New Delhi: The Modi government should rid India of its “no first use” doctrine and align its nuclear policies with those of the US, Russia and China, veteran diplomat Jaimini Bhagwati told ThePrint in an interview.
“It was a purely defensive posture we are adopting. Are we less credible than the US? We need to take some decision that will bring short-term pain for long-term gain,” he said.
“We should get rid of it (no first use). I think things have to be fair. If other established nuclear weapon powers do not feel the need to make a declaration that should be your de-facto policy, it doesn’t have to be your de jure policy,” Bhagwati added.
Bhagwati, who retired from the Indian Foreign Service (IFS) in 2013 after stints as India’s envoy to the UK, the European Union, Belgium and Luxembourg, recently published a book on the country’s performance under different prime ministers.
The Promise of India: How Prime Ministers Nehru to Modi Shaped the Nation (1947-2019) was published 20 August.
India’s ‘no first use (NFU)’ policy — a pledge against using nuclear weapons on a nation unless it deploys them against India — became a subject of fervent discussions last month as Defence Minister Rajnath Singh hinted at a possible shift in strategy.
Speaking days after the Modi government abrogated Article 370, Singh said India had always adhered to the principle of ‘no first use’ but “what happens in the future depends on circumstances”.
The comment, which came amid heightened India-Pakistan tension over Kashmir, sparked a debate on whether India should do away with the provision adopted after the 1998 nuclear tests under former Prime Minister Atal Bihari Vajpayee. Pakistan clarified earlier this month that it doesn’t have a ‘no first use’ policy.
Testing the waters
In his book, Bhagwati has questioned Vajpayee’s decision to adopt the policy at all.
“Vajpayee need not have announced no first use of nuclear weapons, and it was up to the subsequent Indian governments to revise this position,” he wrote.
According to Bhagwati, the Modi government should get rid of it once and for all, albeit gradually.
“India has to do it gently,” he told ThePrint. “You do not have to do it tomorrow. First, test the waters, have informal conversations around the world. You should not say we are jettisoning our earlier policy of NFU,” Bhagwati added.
“It should be the other way round, we can say we are aligning our nuclear weapons policy with those of the US, Russia etc,” he said.
Bhagwati added that India’s nuclear policy has a provision that NFU may be junked in cases of “supreme national interest” — when it is sure its security is at stake or when it has solid intelligence that India will be attacked by a nuclear weapon.
“There is nothing to prevent you, even with a policy of NFU, to do first use. I think your NFU will have to crumble in the face of this 100 per cent certainty that India will be attacked by a nuclear weapon,” he said.
When India could have shut N-door on Pakistan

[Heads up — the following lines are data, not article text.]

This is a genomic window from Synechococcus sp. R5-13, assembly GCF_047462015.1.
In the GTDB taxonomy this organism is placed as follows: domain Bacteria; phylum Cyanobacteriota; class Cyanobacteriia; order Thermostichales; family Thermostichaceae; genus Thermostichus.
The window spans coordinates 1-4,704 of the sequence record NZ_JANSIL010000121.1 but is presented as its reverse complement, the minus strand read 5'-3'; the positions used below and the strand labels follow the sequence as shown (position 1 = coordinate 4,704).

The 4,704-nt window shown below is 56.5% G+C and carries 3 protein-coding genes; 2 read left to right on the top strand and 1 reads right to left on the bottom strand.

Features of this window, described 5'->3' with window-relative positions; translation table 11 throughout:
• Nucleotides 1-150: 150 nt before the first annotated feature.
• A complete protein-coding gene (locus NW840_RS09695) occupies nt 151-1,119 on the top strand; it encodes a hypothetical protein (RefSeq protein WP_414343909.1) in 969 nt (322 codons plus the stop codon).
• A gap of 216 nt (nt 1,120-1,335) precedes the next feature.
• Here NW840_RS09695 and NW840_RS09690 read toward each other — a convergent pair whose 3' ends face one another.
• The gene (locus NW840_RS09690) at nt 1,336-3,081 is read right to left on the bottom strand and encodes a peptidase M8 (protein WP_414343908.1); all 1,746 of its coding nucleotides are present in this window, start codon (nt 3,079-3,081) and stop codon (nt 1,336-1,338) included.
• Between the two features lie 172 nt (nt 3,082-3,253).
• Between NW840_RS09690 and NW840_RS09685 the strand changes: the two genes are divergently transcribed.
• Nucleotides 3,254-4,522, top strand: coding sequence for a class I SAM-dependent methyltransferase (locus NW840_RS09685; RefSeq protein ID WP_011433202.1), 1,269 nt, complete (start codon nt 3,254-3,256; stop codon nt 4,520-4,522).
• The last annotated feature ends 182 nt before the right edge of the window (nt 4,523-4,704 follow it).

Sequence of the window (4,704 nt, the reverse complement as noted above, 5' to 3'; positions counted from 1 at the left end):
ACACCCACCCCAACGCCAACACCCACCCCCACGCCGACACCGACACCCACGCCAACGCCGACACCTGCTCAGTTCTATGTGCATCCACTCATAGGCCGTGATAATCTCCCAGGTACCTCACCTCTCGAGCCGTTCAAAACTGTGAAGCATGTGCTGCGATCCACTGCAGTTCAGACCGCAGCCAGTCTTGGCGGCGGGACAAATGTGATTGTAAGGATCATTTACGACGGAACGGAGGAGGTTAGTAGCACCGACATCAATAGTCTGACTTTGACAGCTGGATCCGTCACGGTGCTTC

According to Bhagwati, India should have positioned itself as a nuclear weapon power in May 1974 itself, when former Prime Minister Indira Gandhi conducted India’s first nuclear test and earned sanctions from the US and other nations.
He agreed that it may not have been possible for Gandhi to take such a bold step at the time, given the US pressure and India’s own domestic challenges, but she could have done it when she came back to power in 1980.
“By 1983-84, if Indira Gandhi had done the second nuclear test, two things would have happened. We could have got economic sanctions but people would have reconciled with a country that was growing, that has a large consumer base and, secondly and most importantly, the door would have been shut very firmly on the face of Pakistan,” Bhagwati said.
“They were not ready in 1983, but by 1998 they were. Yes, (Zulfikar Ali) Bhutto had been talking about it, A.Q. Khan (Pakistani nuclear scientist) and all were working on it but the pressure on Pakistan would have been such they would not have been able to go ahead with it,” he added.
The fact that the Vajpayee government could do it within two months of coming to power in 1998, Bhagwati writes in his book, proves that the “scientific community was ready and waiting for the political green signal”.
That Pakistan conducted its nuclear weapons tests within a fortnight of India’s in May 1998, clearly shows they were also ready and “waiting for an appropriate moment”, he adds.
‘Normalcy should be restored in Kashmir ASAP’
Bhagwati said the Modi government had taken a stand by abrogating Article 370, but should come out sincere in front of the people and bring back normalcy “as soon as possible.”
Over a month since the abrogation, severe communication restrictions remain in place, the situation further exacerbated by a “people’s curfew” among a resentful population.
He added that elections to the newly-formed union territory’s legislature have to be held “soon” and in an “open and free” atmosphere.
“Unfortunately, the people of Kashmir have been cheated for a long time… We have to also see how to make items of daily necessity available to them easily,” he added. “And slowly we have to get there where elections can be held peacefully.”
He also said the Modi government ought to inform other states that the abrogation of Article 370 and Article 35A didn’t mean a licence that non-Kashmiris could arrive in J&K and build multi-storey buildings there.
He makes the same argument in his book. “The central government has the responsibility to improve the security situation in Kashmir,” he writes. “And the law and order situation in the state should be consistent with India’s self-image as a liberal and tolerant democracy that allows for the holding of local elections with high percentages of voter participation.”